Originally released towards the back end of 2010, the austere charm of Danish-born and Berlin-based singer songwriter Agnes Obel’s debut album has seen it dominate charts across the continent, gracing top ten best seller lists on France and the Netherlands, and sitting at number one in her patria for seven weeks. In case its UK release passed you by I wouldn’t worry; it’s fair to say that, despite warm critical acclaim, coverage and public reaction in the UK has been more restrained than across the channel. This re-release is unlikely to address that, but will hopefully serve to give an assured and richly textured debut the additional attention it deserves.
Aged 29 when Philharmonics was released, Agnes had the break that so many talented unknowns must dream of, when a Berlin advertising exec stumbled across one of her MySpace demos (apparently some people still use the site) and paired it with a mobile phone ad. Whilst not the most glamorous route to fame it did put her on the radar of Thomas Vinterberg, co-founder of the Dogme 95 movement. Thus followed demos featuring in his film Submarino, and Agnes receiving a Robert award (essentially a Danish Oscar) for song of the year. Fuelled by word-of-mouth, the album has since worked its way into the ears and hearts of many a critic across Europe.
Much has been made of the sparse arrangements on offer and rightly so. Entirely self-penned (apart from one cover) and arranged by Obel, a minimalist aesthetic runs through the music, suffusing not only the orchestration but also Obel’s vocal, and even the artwork (it’s worth checking out the full size version of the album sleeve on Agnes’ Facebook page, particularly if you like a good owl shot). It’s all combined to great effect, conjuring a sonic landscape in which silence and space play as important a role as the music itself.
The album opens with the piano instrumental ‘Falling Catching’, an exercise in minimalism as undulating arpeggios and skittering acciaccaturas evoke shards of ice gradually dissolving in the creek that takes centre stage on the subsequent track, ‘Riverside’. It’s here we are introduced to Obel’s vocal and unconventional but hugely effective harmonies. Her voice calls to mind a number of other artists, at times Laura Viers, at times Nina Nastasia or even Laura Cantrelle, although you’d need to leave the tapes cooling in the freezer for a while to obtain the requisite degree of fragility, so relaxed it’s almost medicated. Another artist called to mind is Joanna Newsome, someone Philharmonics owes a clear debt to, from the omnipresence of nature, to the harp cameos and lyrical delivery itself, all seen clearest on ‘Beast’.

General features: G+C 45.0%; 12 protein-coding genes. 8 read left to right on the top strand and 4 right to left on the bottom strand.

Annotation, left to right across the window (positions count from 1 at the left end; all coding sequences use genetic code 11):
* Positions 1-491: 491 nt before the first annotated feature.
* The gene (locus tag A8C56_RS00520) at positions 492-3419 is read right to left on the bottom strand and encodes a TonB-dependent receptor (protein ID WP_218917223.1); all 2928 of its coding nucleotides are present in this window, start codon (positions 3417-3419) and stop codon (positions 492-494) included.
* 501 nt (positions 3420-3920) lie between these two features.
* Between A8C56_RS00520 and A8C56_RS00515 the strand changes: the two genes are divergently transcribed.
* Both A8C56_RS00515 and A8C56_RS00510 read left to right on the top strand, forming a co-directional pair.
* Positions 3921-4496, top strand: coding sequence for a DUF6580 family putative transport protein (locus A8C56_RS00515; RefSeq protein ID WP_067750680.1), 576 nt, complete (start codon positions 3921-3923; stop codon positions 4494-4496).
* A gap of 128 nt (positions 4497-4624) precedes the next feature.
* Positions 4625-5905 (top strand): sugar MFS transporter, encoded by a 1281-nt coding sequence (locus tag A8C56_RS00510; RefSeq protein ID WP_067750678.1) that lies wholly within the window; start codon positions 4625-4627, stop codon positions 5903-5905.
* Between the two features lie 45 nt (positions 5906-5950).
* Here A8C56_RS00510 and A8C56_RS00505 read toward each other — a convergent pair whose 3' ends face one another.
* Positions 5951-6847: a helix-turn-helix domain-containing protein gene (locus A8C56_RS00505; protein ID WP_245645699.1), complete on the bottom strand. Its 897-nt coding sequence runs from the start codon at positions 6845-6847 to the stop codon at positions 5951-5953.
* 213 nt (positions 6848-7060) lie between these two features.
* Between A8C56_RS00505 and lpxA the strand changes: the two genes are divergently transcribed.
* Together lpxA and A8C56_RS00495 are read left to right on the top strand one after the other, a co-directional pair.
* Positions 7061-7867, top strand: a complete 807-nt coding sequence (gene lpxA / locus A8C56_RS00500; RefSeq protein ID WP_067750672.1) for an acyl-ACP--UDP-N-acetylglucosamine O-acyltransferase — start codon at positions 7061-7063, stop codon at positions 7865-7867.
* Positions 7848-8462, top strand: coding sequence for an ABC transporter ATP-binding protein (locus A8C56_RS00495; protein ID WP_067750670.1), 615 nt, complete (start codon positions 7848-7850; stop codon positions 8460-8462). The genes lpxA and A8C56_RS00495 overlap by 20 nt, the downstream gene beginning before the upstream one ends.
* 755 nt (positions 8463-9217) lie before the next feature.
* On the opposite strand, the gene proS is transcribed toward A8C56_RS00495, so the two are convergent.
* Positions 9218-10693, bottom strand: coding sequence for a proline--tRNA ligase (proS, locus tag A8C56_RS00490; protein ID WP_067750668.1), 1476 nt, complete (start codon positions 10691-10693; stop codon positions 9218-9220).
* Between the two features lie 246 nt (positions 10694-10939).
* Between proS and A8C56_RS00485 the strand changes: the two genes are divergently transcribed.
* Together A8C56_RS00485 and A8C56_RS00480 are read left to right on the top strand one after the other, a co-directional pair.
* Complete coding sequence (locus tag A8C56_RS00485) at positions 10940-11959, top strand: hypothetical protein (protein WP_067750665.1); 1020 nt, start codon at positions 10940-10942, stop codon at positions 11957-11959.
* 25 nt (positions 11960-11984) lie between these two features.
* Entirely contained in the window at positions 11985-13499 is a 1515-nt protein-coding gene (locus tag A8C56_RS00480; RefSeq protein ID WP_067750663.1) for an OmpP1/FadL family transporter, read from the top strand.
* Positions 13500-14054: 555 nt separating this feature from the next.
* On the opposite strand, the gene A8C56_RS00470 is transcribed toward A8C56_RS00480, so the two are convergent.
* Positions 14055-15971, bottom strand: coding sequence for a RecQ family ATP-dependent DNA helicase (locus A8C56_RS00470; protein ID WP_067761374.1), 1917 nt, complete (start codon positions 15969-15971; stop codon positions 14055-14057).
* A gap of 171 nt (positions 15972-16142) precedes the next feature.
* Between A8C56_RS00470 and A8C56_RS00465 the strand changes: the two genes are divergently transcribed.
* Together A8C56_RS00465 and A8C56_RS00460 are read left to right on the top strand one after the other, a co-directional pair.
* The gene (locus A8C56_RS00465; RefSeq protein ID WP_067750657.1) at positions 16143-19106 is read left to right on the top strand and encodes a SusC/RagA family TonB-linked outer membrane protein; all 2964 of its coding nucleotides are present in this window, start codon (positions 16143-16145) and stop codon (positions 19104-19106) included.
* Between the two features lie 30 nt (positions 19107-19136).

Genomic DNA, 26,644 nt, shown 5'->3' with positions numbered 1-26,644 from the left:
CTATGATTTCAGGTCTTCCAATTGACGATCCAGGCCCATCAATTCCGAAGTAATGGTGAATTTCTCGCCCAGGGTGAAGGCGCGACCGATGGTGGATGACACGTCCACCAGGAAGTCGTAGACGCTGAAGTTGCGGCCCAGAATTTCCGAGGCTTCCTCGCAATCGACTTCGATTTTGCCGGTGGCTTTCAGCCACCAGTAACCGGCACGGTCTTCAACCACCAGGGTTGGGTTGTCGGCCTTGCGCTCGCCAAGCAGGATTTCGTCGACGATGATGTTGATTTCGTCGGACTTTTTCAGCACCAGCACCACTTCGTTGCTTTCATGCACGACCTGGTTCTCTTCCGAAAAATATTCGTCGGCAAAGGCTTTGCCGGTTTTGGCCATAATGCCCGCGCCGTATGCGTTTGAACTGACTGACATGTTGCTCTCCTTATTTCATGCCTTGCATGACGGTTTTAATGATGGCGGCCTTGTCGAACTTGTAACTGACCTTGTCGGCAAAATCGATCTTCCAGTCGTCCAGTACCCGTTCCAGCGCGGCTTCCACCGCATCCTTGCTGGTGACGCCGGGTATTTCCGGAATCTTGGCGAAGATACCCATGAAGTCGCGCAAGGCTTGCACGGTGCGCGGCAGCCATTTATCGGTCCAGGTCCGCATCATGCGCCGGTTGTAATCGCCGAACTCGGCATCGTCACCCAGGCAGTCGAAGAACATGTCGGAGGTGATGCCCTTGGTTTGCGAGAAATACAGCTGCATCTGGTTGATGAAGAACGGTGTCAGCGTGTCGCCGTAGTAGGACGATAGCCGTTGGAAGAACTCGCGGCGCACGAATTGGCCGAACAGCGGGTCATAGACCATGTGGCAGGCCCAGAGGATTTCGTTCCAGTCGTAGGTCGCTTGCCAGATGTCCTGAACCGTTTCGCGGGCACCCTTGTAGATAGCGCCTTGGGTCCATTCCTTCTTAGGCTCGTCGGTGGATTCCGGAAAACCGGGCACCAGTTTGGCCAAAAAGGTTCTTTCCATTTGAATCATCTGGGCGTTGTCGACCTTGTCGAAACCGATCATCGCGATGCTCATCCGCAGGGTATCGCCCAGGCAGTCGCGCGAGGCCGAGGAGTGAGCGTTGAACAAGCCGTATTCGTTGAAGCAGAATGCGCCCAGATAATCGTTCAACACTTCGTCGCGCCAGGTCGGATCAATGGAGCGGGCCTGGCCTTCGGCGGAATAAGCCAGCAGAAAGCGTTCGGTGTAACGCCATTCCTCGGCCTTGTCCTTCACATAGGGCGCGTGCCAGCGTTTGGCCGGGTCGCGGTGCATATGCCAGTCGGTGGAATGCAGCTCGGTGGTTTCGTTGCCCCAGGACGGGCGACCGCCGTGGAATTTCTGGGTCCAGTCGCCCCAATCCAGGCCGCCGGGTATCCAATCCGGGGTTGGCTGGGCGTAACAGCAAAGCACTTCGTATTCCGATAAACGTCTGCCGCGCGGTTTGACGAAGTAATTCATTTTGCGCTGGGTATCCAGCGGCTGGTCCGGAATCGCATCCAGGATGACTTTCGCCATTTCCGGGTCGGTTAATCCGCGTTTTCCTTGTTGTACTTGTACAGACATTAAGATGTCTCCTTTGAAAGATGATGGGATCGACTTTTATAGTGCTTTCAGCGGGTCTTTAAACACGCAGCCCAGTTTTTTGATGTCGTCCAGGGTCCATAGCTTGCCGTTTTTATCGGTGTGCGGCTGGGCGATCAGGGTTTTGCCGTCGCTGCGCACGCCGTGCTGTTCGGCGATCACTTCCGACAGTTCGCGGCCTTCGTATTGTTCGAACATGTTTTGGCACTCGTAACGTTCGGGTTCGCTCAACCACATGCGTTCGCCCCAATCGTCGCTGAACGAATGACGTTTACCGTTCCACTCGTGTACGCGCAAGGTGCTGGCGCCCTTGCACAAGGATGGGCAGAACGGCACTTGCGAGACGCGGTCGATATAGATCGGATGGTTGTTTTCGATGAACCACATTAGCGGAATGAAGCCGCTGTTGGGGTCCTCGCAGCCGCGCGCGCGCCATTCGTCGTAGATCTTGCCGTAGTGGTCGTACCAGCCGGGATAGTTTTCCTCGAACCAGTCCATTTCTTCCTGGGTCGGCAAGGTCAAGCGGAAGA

Other highlights include the effortlessly catchy ‘Just So’, featuring backing vocals from Alex Flagstad that call to mind ‘Only Skin’, the Callahan and Newsome duet from Ys, a cover of John Cale’s ‘Close Watch’ and the closing track ‘On Powdered Ground’ where “all is melting like the snow’, gracefully linking us thematically to the album’s opening.
This new ‘deluxe’ version offers up six additional live tracks, four of which do not appear on the album, and five piano sessions, essentially instrumental versions of songs on Philharmonics. It’s a bit of a shame as the additional live tracks, whilst well performed, aren’t as good as what was on offer previously, save for 'Katie Cruel', a traditional American folksong. The less said about the piano sessions the better; what makes the rest of the album’s minimalism so captivating is the precisely measured combination of a handful of instruments, bound by Obel’s vocals and some excellent song writing. When these elements are stripped back, we are left with the bare bones, waiting for some substance to be applied.
Whilst this re-issue will be a welcome release for those who may have missed the Philharmonics boat the first time round, there’s a sense that it may have been better to hold back; if anyone knows that less is more, that should be Agnes.
7James Atherton's Score